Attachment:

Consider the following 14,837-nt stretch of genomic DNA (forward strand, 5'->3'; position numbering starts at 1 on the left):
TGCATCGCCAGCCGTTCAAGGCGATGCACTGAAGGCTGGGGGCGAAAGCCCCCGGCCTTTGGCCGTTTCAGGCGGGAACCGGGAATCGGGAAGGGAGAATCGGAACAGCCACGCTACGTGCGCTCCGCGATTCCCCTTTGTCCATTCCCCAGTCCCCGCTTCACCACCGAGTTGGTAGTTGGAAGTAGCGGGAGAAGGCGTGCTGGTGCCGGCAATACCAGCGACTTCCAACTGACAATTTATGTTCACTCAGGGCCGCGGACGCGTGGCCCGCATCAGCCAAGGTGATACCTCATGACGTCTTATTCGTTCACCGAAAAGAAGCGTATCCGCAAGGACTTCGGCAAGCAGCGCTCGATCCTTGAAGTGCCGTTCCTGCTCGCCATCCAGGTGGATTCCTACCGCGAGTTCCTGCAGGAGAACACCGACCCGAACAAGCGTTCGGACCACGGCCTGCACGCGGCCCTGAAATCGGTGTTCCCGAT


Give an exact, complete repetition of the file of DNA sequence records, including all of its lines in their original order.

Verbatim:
Consider the following 14,837-nt stretch of genomic DNA (forward strand, 5'->3'; position numbering starts at 1 on the left):
TGCATCGCCAGCCGTTCAAGGCGATGCACTGAAGGCTGGGGGCGAAAGCCCCCGGCCTTTGGCCGTTTCAGGCGGGAACCGGGAATCGGGAAGGGAGAATCGGAACAGCCACGCTACGTGCGCTCCGCGATTCCCCTTTGTCCATTCCCCAGTCCCCGCTTCACCACCGAGTTGGTAGTTGGAAGTAGCGGGAGAAGGCGTGCTGGTGCCGGCAATACCAGCGACTTCCAACTGACAATTTATGTTCACTCAGGGCCGCGGACGCGTGGCCCGCATCAGCCAAGGTGATACCTCATGACGTCTTATTCGTTCACCGAAAAGAAGCGTATCCGCAAGGACTTCGGCAAGCAGCGCTCGATCCTTGAAGTGCCGTTCCTGCTCGCCATCCAGGTGGATTCCTACCGCGAGTTCCTGCAGGAGAACACCGACCCGAACAAGCGTTCGGACCACGGCCTGCACGCGGCCCTGAAATCGGTGTTCCCGAT